- The overseas DP service employs search engine optimisation so that the platform will be found specifically by residents of Thailand.
- The overseas DP service has a customer support centre in Thailand (in the form of either an office, entity, or personnel).
- Other criteria as prescribed by ETDA
Appointment of domestic liaison
An overseas DP service operator who meets any of the criteria listed above must appoint an agent based in Thailand that can represent it without limitation of liability.
3. Breaches of compliance
If a DP operator fails to comply with the regulations outlined in the Royal Decree, the following penalties may apply:
3.1 Suspension of business
The ETDA has the authority to mandate a halt in operations until any discrepancies are rectified. If the issues are not addressed within 90 days from the issuance of this directive, it can result in the withdrawal of the business operator’s notification.
3.2 Criminal liability
Failure to inform the ETDA about the functions of a DP service or not adhering to a suspension order from the ETDA can lead to criminal penalties of imprisonment for up to one year, a fine of up to THB 100,000, or both. If the offending party is a corporate entity, its board members, managerial staff, and any other individuals accountable for the breach may also face penalties.
4. How to notify the ETDA
There are two ways for DP service operators to notify the ETDA and comply with the regulations: in person and online.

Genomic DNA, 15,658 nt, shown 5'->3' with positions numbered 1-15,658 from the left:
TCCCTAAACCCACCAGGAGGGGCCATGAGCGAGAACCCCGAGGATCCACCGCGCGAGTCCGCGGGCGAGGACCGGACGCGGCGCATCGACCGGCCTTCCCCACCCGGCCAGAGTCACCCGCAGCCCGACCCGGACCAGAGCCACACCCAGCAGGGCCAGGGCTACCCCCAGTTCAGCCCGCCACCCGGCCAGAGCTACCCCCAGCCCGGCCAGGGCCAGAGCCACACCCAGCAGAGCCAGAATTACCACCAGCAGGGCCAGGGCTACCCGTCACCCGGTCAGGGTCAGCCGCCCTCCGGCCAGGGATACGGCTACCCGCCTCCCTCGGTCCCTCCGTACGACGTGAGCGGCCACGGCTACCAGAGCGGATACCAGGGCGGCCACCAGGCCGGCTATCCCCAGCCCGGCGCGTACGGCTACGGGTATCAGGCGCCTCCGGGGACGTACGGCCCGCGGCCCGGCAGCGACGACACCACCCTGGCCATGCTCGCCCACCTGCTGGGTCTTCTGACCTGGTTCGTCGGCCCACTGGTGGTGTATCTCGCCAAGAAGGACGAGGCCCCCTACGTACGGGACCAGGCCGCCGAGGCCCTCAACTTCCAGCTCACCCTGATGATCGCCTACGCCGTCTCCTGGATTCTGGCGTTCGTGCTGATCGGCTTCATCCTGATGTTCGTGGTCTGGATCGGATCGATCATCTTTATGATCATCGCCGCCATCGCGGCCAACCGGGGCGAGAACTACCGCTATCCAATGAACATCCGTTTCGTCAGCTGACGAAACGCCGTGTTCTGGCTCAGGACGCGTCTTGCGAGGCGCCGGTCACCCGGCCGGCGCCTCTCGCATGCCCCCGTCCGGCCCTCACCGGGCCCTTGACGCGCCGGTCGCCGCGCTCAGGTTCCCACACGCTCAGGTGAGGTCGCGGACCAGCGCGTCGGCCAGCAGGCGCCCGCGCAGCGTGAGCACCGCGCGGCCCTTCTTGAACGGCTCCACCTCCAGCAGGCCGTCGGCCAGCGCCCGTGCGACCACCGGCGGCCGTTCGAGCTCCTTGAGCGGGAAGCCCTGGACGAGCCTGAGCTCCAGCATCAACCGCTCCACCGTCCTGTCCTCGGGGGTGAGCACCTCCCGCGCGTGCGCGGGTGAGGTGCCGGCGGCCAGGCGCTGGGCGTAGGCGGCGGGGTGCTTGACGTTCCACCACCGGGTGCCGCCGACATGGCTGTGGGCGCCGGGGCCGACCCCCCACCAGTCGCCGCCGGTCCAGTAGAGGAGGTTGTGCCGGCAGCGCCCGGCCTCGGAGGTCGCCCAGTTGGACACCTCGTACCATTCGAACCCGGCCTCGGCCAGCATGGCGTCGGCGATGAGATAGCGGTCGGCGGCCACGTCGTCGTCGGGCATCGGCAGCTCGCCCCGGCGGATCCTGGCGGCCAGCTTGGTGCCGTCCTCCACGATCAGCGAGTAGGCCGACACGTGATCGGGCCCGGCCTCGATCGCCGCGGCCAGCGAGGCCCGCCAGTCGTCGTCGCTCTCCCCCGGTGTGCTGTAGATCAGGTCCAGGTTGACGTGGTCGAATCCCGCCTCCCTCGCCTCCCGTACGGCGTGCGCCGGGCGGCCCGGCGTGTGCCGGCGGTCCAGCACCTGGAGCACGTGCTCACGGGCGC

The ETDA’s website hosts the online notification system for DP service operators. The system includes a directory of DP services that fall under the notification obligations of the Royal Decree, and it is advisable to review this directory to confirm how platforms are defined. Additionally, the system provides representative case examples of both domestic and international regulated digital platforms.
5. Key takeaways
As the 18 November deadline for full-form notification is approaching, qualifying DP operators should immediately begin to prepare the information for the ETDA. Given that this Royal Decree is the inaugural legislation targeting the management of both domestic and international DP services, it is safe to assume the Thai authorities will be especially diligent. It is, therefore, imperative for platform operators to vigilantly track the legislation’s interpretation and application.
For more information or assistance with completing your notification, please contact us.